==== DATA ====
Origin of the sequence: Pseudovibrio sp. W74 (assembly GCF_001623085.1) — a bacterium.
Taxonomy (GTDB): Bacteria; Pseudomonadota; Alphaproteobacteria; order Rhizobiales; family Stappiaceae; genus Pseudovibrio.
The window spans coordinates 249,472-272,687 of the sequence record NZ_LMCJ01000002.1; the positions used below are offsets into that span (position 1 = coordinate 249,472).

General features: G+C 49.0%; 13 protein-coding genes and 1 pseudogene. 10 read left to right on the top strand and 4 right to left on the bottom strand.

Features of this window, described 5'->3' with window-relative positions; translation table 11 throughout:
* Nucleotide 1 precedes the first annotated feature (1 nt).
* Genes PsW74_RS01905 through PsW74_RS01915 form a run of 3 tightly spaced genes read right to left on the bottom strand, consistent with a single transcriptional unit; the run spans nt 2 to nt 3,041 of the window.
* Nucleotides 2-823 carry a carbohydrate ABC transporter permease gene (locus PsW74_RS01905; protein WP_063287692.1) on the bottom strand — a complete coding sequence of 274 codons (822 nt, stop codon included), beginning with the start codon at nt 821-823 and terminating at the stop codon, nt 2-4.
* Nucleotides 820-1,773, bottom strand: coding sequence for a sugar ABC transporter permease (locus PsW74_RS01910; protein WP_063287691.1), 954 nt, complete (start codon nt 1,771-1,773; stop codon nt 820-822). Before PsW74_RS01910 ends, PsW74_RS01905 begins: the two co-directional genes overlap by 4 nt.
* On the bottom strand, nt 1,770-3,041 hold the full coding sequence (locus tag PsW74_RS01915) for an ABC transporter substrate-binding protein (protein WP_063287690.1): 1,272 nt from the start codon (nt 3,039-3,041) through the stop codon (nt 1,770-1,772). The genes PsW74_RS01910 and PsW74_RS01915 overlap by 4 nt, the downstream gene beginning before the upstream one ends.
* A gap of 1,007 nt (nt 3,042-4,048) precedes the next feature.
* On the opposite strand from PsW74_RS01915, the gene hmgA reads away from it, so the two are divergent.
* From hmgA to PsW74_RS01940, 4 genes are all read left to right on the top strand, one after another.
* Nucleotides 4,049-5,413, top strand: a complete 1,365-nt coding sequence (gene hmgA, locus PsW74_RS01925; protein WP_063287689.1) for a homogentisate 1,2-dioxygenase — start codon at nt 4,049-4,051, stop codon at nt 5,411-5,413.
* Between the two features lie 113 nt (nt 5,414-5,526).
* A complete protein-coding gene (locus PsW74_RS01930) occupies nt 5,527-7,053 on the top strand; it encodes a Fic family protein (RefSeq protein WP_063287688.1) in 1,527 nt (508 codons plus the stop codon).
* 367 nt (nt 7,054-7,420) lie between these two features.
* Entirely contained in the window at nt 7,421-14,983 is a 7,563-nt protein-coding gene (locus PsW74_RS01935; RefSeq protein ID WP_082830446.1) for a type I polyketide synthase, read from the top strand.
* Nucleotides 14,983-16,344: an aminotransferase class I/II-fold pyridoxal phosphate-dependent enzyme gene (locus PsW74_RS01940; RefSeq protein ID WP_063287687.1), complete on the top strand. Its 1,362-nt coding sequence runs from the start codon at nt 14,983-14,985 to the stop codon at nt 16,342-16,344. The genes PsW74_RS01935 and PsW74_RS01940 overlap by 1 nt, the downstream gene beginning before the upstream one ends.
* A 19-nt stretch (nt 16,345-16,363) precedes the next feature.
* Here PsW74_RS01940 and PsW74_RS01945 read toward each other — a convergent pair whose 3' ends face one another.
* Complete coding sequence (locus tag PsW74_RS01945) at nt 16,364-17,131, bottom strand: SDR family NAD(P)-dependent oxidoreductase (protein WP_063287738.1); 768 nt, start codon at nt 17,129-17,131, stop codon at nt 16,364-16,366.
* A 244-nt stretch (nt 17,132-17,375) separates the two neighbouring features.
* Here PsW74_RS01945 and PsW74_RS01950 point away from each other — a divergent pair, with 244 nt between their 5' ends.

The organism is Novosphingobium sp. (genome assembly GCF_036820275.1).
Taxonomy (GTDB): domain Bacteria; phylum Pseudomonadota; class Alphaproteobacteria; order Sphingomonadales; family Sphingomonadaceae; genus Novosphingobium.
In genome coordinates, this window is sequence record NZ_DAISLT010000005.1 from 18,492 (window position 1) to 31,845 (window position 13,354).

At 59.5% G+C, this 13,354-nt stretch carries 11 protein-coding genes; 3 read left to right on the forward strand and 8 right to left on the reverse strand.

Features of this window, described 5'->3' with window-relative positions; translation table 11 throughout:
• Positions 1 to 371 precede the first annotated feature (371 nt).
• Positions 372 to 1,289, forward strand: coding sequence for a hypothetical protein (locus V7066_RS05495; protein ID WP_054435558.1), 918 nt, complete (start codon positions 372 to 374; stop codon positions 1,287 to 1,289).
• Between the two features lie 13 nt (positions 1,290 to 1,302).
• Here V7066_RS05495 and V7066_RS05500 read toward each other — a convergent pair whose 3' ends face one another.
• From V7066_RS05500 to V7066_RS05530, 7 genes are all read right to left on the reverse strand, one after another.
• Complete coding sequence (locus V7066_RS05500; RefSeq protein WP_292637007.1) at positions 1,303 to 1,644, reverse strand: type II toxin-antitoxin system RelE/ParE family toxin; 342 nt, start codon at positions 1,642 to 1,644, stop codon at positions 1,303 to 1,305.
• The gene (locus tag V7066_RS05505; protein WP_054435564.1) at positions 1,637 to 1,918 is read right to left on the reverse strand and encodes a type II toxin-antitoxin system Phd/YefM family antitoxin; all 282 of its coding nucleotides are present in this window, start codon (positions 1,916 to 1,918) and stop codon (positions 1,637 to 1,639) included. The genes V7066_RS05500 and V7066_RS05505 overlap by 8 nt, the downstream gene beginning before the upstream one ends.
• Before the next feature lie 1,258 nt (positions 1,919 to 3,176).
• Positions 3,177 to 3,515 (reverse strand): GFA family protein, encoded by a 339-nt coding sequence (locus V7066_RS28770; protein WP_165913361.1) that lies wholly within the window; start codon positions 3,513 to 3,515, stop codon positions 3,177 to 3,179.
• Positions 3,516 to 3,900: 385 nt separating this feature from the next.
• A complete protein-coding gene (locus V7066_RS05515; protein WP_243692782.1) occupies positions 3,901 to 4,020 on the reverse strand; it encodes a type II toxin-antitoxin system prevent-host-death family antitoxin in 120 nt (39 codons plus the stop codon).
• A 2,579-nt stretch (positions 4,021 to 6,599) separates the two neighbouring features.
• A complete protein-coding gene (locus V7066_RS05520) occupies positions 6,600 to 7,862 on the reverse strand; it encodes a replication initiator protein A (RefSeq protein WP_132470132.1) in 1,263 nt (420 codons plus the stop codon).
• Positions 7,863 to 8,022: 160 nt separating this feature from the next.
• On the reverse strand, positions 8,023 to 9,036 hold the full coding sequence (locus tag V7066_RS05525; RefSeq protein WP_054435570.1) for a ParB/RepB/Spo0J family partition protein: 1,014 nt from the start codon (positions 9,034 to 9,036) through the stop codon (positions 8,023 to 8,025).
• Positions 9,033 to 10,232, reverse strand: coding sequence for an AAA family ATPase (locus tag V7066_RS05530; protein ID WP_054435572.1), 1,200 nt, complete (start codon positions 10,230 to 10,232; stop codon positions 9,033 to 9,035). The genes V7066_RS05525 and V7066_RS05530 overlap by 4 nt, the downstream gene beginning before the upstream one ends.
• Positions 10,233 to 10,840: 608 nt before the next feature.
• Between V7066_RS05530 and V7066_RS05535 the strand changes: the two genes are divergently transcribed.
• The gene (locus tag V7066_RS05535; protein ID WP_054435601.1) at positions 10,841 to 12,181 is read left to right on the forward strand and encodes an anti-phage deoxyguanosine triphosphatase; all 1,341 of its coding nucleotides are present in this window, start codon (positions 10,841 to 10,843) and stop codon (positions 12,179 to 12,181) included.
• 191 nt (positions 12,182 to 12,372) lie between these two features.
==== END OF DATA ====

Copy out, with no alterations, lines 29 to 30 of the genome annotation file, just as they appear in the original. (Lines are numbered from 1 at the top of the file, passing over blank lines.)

Features of this window, described 5'->3' with window-relative positions; translation table 11 throughout:
• Positions 1 to 371 precede the first annotated feature (371 nt).